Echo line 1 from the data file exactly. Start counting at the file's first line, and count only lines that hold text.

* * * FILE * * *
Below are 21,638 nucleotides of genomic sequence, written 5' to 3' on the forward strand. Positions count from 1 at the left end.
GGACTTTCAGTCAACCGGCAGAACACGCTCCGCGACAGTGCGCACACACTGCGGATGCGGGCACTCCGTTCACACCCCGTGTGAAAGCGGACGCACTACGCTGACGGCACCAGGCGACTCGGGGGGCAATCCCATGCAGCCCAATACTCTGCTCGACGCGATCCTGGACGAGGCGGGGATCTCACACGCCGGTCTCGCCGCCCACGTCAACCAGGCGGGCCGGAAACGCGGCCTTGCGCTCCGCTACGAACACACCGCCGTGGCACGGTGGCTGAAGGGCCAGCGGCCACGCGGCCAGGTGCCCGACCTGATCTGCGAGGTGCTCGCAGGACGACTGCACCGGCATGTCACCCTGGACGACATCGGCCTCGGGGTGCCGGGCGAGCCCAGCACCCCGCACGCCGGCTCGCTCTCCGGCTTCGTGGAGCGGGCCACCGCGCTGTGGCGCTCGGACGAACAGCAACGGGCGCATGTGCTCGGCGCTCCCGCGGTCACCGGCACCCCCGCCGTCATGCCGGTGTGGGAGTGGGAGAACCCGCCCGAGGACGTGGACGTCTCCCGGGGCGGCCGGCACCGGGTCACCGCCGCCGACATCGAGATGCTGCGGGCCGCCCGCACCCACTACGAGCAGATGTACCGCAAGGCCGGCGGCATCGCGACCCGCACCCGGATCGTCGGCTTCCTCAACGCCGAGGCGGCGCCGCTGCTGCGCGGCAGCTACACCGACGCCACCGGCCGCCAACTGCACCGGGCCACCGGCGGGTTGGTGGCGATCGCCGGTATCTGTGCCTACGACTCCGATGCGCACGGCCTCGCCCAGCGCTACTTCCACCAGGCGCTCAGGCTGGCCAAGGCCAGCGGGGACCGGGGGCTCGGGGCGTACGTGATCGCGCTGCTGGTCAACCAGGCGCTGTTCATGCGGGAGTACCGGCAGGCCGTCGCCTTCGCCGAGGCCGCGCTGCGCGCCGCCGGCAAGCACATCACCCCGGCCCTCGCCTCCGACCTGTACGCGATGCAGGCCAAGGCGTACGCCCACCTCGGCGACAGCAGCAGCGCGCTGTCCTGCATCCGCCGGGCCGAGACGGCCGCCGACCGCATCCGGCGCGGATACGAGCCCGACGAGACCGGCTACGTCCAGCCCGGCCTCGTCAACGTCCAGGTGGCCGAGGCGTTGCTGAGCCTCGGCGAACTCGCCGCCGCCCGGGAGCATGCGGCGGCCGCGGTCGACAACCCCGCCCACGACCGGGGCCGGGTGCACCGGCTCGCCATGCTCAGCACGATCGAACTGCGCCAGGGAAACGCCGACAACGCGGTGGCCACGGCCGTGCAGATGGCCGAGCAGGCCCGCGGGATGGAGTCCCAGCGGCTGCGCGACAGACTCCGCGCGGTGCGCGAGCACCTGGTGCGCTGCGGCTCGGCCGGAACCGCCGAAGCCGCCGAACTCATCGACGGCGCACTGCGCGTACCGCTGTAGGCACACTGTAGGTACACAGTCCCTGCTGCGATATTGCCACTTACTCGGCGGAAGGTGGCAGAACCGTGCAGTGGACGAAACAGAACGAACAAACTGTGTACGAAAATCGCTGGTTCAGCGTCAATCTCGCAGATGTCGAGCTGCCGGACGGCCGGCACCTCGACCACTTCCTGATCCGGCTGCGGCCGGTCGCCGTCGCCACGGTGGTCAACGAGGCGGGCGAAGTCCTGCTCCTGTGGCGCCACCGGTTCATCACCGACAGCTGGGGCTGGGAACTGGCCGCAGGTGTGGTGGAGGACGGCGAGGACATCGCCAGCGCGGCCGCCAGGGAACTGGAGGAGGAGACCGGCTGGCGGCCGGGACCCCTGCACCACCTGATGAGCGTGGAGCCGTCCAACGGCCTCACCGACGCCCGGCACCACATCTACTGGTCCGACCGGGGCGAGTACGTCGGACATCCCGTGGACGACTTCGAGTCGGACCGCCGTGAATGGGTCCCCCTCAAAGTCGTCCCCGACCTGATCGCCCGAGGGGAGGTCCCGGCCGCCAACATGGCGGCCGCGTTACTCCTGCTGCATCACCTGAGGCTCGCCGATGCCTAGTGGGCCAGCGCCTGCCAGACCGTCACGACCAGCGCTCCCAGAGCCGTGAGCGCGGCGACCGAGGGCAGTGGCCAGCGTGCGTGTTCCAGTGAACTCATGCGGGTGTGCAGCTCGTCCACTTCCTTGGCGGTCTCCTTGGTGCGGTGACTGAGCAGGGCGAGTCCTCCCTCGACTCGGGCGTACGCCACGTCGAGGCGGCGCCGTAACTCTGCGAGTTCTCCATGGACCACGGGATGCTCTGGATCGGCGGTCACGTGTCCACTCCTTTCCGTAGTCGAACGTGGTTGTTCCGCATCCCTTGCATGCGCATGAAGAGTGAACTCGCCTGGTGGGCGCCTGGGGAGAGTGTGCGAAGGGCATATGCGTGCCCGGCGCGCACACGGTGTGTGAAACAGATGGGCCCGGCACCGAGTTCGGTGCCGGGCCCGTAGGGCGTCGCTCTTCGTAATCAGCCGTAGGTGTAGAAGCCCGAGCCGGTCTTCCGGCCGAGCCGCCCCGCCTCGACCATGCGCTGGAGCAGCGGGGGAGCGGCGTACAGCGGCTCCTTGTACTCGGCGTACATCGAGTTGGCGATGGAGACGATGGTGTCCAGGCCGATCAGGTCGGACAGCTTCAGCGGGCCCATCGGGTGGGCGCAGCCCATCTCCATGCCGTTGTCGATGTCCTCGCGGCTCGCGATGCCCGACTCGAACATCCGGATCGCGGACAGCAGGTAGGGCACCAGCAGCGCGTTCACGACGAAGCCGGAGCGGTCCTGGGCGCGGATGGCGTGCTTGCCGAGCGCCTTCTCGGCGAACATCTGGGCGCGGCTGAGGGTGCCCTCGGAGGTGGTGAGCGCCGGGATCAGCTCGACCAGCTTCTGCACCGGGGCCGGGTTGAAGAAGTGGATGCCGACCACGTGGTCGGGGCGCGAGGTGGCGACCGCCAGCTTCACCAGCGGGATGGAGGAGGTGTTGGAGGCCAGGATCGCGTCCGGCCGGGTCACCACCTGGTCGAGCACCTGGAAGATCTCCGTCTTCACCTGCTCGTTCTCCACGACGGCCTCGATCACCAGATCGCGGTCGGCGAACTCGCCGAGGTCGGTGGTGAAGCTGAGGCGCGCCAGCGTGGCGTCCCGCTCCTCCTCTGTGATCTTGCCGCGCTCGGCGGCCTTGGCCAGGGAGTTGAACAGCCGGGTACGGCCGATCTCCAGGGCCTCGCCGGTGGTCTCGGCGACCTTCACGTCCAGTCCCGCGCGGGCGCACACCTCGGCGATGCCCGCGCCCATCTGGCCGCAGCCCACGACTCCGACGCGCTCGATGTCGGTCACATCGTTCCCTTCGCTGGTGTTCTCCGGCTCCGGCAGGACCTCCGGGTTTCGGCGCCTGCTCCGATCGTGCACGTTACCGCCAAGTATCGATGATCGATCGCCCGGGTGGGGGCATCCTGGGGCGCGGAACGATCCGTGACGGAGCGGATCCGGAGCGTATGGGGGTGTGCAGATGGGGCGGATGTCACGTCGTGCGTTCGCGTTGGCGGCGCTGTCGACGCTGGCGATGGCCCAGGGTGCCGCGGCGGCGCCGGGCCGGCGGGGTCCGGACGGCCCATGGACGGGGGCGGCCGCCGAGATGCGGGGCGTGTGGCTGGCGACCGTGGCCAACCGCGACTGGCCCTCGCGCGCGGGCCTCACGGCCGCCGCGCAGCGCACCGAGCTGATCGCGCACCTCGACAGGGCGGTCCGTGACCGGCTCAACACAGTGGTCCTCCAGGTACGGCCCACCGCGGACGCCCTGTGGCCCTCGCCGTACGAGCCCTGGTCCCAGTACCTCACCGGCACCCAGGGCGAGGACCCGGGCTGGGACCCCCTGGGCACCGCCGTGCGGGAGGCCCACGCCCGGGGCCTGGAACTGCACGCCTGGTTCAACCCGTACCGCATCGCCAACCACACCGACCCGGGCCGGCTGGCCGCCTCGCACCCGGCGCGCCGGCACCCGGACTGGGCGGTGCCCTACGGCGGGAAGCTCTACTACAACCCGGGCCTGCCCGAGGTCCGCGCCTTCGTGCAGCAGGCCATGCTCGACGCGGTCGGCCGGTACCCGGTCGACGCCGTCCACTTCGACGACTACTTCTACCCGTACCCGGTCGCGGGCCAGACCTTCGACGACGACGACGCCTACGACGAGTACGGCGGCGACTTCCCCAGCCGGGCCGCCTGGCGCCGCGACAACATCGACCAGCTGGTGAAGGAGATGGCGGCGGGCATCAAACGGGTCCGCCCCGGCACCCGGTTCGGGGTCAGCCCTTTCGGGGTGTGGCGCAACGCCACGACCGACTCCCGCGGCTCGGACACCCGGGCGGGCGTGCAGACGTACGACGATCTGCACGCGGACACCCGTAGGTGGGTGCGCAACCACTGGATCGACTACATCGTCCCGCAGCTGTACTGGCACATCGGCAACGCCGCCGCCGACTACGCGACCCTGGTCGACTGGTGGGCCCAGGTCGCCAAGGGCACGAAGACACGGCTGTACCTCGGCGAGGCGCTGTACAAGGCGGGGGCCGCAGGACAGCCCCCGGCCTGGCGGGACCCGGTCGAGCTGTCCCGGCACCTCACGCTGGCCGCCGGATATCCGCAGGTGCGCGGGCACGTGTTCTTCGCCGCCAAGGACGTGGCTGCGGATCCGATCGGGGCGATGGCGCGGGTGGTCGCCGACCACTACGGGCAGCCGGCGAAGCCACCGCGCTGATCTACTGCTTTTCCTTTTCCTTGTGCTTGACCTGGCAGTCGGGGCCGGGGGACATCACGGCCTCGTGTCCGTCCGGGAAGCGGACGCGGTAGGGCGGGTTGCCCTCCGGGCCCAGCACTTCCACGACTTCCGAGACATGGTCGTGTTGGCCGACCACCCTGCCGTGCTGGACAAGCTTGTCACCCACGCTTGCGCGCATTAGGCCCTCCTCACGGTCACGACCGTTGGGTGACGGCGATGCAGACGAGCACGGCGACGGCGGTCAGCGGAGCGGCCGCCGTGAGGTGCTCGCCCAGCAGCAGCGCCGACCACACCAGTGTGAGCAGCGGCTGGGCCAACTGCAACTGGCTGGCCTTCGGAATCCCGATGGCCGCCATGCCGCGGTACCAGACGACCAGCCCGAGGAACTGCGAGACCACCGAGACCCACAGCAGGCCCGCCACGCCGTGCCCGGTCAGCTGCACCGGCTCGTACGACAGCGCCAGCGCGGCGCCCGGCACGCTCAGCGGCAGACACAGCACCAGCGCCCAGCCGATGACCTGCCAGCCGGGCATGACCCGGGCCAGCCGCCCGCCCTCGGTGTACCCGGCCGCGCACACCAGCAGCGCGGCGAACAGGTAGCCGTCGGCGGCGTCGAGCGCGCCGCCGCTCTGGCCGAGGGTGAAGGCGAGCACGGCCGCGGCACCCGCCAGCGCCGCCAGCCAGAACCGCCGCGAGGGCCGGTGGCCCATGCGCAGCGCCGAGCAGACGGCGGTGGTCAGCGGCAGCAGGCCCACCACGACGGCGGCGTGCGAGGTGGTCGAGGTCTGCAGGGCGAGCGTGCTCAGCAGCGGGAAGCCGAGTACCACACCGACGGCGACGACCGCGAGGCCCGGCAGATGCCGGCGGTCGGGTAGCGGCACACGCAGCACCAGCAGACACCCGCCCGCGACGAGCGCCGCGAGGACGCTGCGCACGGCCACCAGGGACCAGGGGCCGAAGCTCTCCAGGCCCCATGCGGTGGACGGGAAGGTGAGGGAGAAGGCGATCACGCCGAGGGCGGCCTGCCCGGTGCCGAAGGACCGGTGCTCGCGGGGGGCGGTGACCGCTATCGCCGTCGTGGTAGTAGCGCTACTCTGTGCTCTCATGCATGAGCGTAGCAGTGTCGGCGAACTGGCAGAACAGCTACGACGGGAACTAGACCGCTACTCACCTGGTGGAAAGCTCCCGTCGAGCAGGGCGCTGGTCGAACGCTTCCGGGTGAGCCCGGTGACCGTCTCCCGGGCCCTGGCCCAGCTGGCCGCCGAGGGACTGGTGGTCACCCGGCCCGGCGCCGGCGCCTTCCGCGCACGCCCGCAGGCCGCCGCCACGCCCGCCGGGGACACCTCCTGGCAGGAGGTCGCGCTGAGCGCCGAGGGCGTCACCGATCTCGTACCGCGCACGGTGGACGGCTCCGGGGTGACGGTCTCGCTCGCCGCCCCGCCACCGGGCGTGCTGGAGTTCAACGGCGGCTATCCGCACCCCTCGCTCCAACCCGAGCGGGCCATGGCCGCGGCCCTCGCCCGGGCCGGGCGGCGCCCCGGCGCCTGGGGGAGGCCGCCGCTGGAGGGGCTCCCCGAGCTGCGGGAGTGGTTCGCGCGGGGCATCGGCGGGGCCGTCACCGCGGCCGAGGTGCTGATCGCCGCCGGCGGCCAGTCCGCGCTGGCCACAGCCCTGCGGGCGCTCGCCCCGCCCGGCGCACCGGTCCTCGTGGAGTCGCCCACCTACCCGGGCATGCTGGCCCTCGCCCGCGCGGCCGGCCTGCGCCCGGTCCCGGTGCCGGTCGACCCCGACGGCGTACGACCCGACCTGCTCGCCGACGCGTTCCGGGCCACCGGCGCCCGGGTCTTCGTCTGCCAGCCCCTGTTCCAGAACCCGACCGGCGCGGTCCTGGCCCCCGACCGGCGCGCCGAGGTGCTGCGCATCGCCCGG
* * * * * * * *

Below are 21,638 nucleotides of genomic sequence, written 5' to 3' on the forward strand. Positions count from 1 at the left end.